Throughout March, there was an active discussion in Russian educational circles about the law on the regulation of educational activities. Despite the fact that scientists and artists opposed it with a united front, it was first adopted by the State Duma, and yesterday, March 31, the Federation Council also approved it. This means that the law will most likely come into force very soon (unless the president refuses to sign it, which is unlikely). We asked lawyers if this law would affect the gaming industry, which is also engaged in educational activities: conducts courses and holds conferences.

In fact, initially we had a different plan. We wanted to talk about the law, including with those who are engaged, for example, in education in game development (for example, they conduct courses on a paid basis). However, it quickly became clear that many of them are not ready to comment on the law. One of the reasons is that the law lacks specifics. It, as is often the case with laws in Russia, gives a wide field for interpretation, and also does not fix the rules. But let’s talk about everything in order.

The main thing in the law: it introduces a new term — educational activity.

It is understood as that activity outside of educational programs that is associated with the dissemination of knowledge and experience, the formation of skills and abilities, as well as values and competencies for the intellectual, creative and professional development of a person,” Roman Lukyanov, managing partner of Semenov & Pevzner law firm, shares with us.

Based on this definition, he concludes that game development courses and conference presentations fall under the definition of educational activities. This means that the adopted law directly concerns them.

Alina Davletshina, senior associate at, agrees with him. But she hopes that gaming events related to education will not attract much attention from the authorities. Still, according to the Explanatory Note to the law, its main message is to prevent anti—Russian forces from implementing anti-Russian activities under the guise of educational activities.

The main problem of the law is not a new concept, but the consolidation of the right for the Government of the Russian Federation to decide both how educational activities should be carried out and how their control should take place. This is what led to sharp criticism of the law, to the fact that officials were accused of trying to use it to impose censorship in education.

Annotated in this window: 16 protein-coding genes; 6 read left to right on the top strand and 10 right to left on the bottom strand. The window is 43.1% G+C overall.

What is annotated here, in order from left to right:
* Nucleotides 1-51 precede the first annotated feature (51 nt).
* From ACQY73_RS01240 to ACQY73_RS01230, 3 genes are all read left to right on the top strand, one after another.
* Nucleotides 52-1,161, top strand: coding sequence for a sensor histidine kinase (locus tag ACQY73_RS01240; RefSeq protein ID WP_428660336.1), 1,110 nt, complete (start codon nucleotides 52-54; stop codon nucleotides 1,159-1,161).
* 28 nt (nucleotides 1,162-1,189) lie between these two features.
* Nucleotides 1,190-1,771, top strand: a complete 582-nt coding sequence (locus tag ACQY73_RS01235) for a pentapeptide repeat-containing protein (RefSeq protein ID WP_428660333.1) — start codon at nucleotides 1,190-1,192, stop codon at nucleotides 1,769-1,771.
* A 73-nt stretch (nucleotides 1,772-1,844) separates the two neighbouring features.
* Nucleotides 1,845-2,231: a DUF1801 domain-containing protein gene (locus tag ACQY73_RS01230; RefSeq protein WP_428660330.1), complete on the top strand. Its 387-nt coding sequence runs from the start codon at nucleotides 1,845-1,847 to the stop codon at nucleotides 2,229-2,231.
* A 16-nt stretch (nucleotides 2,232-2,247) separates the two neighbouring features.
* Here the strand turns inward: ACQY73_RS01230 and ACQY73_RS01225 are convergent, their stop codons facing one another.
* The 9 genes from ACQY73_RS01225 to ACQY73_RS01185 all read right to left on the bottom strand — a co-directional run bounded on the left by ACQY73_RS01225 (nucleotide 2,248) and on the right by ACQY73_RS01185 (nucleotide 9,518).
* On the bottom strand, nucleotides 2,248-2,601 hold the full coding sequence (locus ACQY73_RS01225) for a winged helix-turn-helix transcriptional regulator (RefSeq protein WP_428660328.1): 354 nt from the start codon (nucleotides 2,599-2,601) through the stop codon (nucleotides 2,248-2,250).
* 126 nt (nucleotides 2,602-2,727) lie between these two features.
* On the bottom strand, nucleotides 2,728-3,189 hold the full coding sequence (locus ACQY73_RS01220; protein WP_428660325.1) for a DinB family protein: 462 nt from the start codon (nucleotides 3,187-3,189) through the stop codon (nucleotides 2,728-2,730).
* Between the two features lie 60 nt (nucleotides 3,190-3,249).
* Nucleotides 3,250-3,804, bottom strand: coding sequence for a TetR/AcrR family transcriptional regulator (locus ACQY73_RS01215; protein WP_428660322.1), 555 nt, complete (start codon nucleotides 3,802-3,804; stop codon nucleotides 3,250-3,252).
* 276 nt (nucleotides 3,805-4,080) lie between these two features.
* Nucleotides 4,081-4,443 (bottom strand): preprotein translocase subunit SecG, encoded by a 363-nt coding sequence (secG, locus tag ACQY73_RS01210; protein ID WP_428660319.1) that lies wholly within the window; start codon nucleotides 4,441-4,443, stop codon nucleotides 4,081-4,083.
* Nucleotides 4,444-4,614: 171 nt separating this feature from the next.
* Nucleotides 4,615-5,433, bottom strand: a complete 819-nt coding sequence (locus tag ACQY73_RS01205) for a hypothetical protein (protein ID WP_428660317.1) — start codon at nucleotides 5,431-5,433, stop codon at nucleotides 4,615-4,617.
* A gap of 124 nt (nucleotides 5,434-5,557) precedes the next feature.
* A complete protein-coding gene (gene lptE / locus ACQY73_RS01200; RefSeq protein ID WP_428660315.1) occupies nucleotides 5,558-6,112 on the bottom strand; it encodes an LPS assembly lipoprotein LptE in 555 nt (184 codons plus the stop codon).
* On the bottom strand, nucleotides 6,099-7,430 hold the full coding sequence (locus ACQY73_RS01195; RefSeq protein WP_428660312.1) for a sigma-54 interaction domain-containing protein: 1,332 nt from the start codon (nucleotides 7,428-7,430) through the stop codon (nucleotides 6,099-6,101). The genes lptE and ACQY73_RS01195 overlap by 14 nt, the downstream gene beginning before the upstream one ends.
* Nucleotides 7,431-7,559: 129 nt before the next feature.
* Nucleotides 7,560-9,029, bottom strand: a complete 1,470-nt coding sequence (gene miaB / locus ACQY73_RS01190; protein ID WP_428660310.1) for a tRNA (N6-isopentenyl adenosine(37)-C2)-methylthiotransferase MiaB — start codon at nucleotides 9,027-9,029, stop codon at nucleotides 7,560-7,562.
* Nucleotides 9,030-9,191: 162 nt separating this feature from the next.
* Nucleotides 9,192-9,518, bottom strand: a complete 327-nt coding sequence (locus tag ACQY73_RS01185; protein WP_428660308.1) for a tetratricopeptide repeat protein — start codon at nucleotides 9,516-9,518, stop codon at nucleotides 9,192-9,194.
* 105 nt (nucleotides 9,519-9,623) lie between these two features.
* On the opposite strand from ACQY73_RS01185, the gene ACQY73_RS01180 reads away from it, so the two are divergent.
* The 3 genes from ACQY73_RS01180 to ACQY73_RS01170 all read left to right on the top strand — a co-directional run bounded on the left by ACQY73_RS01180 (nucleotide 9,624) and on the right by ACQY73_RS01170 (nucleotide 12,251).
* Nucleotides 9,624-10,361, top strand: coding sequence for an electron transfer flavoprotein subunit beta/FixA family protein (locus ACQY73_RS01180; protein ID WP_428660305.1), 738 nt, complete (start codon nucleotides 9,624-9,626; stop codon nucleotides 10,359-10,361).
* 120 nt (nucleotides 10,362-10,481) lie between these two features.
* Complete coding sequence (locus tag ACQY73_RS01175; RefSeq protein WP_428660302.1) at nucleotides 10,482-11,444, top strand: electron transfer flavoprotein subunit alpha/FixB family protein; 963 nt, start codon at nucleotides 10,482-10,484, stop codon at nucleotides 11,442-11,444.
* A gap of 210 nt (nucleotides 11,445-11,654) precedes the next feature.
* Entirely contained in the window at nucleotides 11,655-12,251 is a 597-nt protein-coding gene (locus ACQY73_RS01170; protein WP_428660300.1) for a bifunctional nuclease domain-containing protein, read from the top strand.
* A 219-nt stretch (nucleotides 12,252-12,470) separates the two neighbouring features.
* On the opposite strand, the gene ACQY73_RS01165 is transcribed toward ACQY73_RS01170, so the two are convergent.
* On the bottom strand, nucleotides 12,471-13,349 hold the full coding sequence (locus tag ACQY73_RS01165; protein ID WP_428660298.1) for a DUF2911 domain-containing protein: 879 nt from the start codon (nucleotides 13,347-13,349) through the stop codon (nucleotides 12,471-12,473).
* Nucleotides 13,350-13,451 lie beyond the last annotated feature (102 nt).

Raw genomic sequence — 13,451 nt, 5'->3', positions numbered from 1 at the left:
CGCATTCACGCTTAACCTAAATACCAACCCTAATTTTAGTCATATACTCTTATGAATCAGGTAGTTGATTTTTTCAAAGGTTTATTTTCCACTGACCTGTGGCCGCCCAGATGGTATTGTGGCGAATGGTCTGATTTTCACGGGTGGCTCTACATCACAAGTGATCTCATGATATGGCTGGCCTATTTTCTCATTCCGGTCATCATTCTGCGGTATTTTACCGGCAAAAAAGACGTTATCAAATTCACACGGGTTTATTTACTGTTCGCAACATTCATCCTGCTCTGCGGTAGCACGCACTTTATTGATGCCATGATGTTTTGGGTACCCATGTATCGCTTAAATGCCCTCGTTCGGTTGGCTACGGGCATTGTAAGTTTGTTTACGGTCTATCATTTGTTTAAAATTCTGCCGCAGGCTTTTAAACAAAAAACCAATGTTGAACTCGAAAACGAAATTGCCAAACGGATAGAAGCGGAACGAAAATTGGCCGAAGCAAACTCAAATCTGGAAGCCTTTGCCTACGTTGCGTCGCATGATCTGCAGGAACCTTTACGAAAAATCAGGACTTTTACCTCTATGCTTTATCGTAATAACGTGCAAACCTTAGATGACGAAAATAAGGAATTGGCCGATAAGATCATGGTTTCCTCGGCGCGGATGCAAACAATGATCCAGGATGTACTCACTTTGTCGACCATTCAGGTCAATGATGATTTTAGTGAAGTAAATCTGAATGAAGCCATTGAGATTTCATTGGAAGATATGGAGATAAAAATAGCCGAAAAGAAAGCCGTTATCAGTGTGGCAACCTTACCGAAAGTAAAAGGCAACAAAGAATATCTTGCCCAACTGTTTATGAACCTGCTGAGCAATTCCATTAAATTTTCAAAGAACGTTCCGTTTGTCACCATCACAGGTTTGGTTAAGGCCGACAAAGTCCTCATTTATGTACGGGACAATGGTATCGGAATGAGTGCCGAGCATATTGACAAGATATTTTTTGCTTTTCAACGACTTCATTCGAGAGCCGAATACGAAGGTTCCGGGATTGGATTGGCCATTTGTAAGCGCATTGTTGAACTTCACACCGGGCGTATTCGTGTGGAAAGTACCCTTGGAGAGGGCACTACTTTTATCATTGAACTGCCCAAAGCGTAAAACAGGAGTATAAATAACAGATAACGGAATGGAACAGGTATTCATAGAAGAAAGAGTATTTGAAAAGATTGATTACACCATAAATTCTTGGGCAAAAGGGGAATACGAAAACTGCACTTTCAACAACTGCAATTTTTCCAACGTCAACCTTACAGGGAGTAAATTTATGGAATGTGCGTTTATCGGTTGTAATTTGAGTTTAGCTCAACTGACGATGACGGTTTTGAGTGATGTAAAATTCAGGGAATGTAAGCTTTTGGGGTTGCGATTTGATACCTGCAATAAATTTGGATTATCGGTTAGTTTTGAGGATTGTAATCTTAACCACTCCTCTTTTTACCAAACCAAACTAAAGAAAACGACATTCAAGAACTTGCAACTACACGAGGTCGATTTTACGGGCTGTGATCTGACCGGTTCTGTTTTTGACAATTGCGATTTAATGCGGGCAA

But that’s only half the trouble. The main one is that neither the rules of conduct nor the rules of control were prescribed in the law. It only mentions that educational activities cannot be carried out:

  • to incite social, racial, national or religious discord;
  • for agitation promoting the exclusivity, superiority or inferiority of citizens on the basis of social, racial, national, religious or linguistic affiliation, their attitude to religion, including by reporting false information about historical, national, religious and cultural traditions of peoples;
  • and also to encourage actions contrary to the Constitution of the Russian Federation.

Obviously, we should wait for the Government’s resolution on this issue to understand how critical (or uncritical) everything is,” Lukyanov concludes. — “Without it, it is impossible to say how much reality will change and whether something will change radically for courses and conferences.”

Therefore, it remains to wait for the project and hope that the control will be soft,” Davletshina agrees.

Alina also says that it is worth noting another point in the law: “Now educational organizations can conclude agreements on educational issues with foreign organizations and citizens only after the approval of the Ministry of Education.”

This requirement applies only to educational organizations that operate on the basis of a license, for which educational activity is the main type of activity.

That is, if an IT company decides to organize its courses in order to hire strong students as a result, this will not make it an educational organization (since the main focus of this company is still development, not training) and will not impose an obligation on it to coordinate something with the Ministry of Education“, — Davletshina explains.

Lukyanov also says this: “So far, it does not follow from the law itself that the presence of foreign speakers at conferences or courses is a problem.”

However, things may change when the Government shares its resolution.